Barry Moore uses technology, including real estate information services, so seamlessly in his role as a commercial broker that usually he isn’t even conscious of it. It’s just part of how he operates.

He lives on his phone and laptop. When he’s driving around he can pull over and pull up LoopNet, for example, to look up a property and see what else nearby may be available for sale or lease, and at what cost.

The difference technology makes is equally apparent when he’s at his desk. “Now I can put a survey together for a client or prospect in 15 minutes and show them what’s available,” says Moore, a CCIM and SIOR member who is a founding partner of Stafford Barrett, a commercial real estate brokerage firm in College Station. “Technology has become so embedded in how we work we take it for granted.”

Stafford and his colleagues use Apto real estate database software to store and maintain information on contacts, properties, owners, investors and tenants. All told, his firm’s database includes over 20,000 contacts and information on 70% of the properties in their core market in central Texas.

Producers log their interactions with contacts and share the information firm-wide so no one’s in the dark, no information is lost, and to reduce duplication of effort among team members. The property information maintained in their central database is particularly important because the firm operates in a market area that’s not covered granularly by national real estate data services.

Stafford Barrett uses technology to market properties more aggressively, too. They list availabilities on national marketplaces including Crexi and LoopNet, and on social media including Facebook and Twitter to boost local buzz and reinforce company branding. Crexi has been a big help sourcing buyers, Moore says, explaining that the marketplace provides detailed information on people who view and express interest in specific properties, so his team can reach right out to them to follow up.

Sarah LanCarte, founder of LanCarte Commercial based in Fort Worth, also relies on technology to boost property marketing. She cites Crexi and LoopNet, as well as CCIM’s Site To Do Business, as helpful tools. “The broader exposure for listings clearly expands the audience for our clients’ available properties. It would be impossible to knock on that many doors,” she says. “With property marketing, the results of technology are tangible, measurable and often immediate.”

LanCarte Commercial provides investment sales, tenant representation and property management services in the Dallas-Fort Worth metroplex. LanCarte is a CCIM and SIOR member.

Of technology, she adds, “We’re only scratching the surface of what technology can do for us. Ideally, technology would match up every seller with a perfect buyer, and every available space with a perfect tenant.”

Data “Worth its Weight in Gold”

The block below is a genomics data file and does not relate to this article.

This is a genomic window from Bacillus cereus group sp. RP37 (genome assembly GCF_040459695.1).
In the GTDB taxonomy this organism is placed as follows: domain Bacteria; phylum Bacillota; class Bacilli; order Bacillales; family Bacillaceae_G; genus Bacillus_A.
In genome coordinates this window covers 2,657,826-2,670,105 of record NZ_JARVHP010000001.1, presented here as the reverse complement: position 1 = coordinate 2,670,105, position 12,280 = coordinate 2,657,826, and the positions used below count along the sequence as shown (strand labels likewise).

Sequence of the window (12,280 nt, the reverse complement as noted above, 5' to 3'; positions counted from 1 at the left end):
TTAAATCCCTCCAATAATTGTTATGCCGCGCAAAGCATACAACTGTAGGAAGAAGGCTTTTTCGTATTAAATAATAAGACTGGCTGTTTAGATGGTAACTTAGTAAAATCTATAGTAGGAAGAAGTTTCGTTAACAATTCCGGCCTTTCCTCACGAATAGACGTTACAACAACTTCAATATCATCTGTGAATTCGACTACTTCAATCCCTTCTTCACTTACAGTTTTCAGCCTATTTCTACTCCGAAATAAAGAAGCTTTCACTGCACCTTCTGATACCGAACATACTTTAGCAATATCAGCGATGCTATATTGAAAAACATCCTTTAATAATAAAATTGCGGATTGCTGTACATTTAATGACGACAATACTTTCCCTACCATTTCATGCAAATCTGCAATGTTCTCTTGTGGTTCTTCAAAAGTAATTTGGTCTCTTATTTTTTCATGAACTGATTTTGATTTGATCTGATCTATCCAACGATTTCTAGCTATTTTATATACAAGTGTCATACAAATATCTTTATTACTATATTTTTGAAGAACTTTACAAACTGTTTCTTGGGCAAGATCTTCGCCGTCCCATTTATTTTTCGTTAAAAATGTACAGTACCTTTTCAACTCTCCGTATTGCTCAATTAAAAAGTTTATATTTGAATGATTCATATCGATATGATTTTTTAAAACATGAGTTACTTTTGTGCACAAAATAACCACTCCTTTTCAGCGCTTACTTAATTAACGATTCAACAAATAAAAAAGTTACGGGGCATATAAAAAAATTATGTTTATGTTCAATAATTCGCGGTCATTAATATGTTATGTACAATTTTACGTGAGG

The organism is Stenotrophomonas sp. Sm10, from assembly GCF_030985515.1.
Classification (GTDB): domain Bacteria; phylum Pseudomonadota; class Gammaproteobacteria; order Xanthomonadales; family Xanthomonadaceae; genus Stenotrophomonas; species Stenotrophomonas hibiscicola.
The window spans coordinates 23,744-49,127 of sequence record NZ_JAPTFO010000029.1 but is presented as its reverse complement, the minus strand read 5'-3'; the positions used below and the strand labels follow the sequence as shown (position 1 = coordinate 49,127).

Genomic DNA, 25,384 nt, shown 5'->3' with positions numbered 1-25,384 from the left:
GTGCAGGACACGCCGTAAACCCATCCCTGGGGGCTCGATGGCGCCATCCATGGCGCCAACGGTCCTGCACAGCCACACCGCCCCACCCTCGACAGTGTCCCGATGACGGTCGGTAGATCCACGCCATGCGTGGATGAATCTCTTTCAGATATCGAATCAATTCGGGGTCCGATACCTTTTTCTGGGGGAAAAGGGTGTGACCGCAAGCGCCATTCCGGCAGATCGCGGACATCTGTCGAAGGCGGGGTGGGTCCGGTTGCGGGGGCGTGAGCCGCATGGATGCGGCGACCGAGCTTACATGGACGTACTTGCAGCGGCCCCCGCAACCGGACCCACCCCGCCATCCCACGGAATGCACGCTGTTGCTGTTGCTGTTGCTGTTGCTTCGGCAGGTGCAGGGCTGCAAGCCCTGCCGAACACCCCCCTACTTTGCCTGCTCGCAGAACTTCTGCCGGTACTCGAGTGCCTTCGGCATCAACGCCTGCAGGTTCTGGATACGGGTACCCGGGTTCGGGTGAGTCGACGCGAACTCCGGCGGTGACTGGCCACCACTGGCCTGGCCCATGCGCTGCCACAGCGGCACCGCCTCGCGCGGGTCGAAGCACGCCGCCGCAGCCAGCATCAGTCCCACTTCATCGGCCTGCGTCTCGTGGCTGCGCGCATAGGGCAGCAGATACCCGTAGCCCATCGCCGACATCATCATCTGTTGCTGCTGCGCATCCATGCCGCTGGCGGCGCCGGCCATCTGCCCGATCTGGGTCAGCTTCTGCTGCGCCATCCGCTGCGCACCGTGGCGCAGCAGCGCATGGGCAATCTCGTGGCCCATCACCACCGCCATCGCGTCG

Robert McGee in Houston is trying to use technology to do exactly that: Capture every shred of available data on owners, investors and tenants so that he can mine the data more quickly and easily to identify likely buyers and tenants for his client properties.

“Data and information are big keys to broker and brokerage house success,” he says. “How you hold and track that data is a huge part of it.”

McGee, an SIOR member, is principal of Lee & Associates in Houston, where he specializes in industrial, land and investment sales. His firm uses real estate-specific customer relationship management software to track contacts, prospective clients and properties. “Unpack the data you are storing in a meaningful way … it’s worth its weight in gold,” McGee says. The alternative, he adds, is spending hours or days to chase vital information, or using six or eight different spreadsheets to track things, which is time-consuming and creates a lot of repetitive work.

Within two years, he expects his firm’s regional database will include hundreds of thousands of contacts, with visibility into every property record and prospect. So he’ll be able to see on a map, for example, how many Prologis buildings in the market have vacancy, or all the 50,000+ square foot lease expirations coming up in the next six months.

Turning deal records into comps

Commercial real estate pros aren’t just using specialized technology to maintain and crunch data. They’re also using it to manage deals.

Melissa Clark, head of marketing operations for Davis Commercial, a boutique commercial real estate brokerage firm in Houston, says her firm uses Apto real estate software to track and manage sale and lease deals, and then convert deal records into comps after they’ve closed.

“Tracking deals is the number-one reason we got the software,” she says. “We typically have 60 to 70 deals at one time, so tracking is challenging but incredibly important. We use Apto daily to manage deals from the minute we get a listing … through feasibility and due diligence … tracking dates and other milestones, until they’re done.”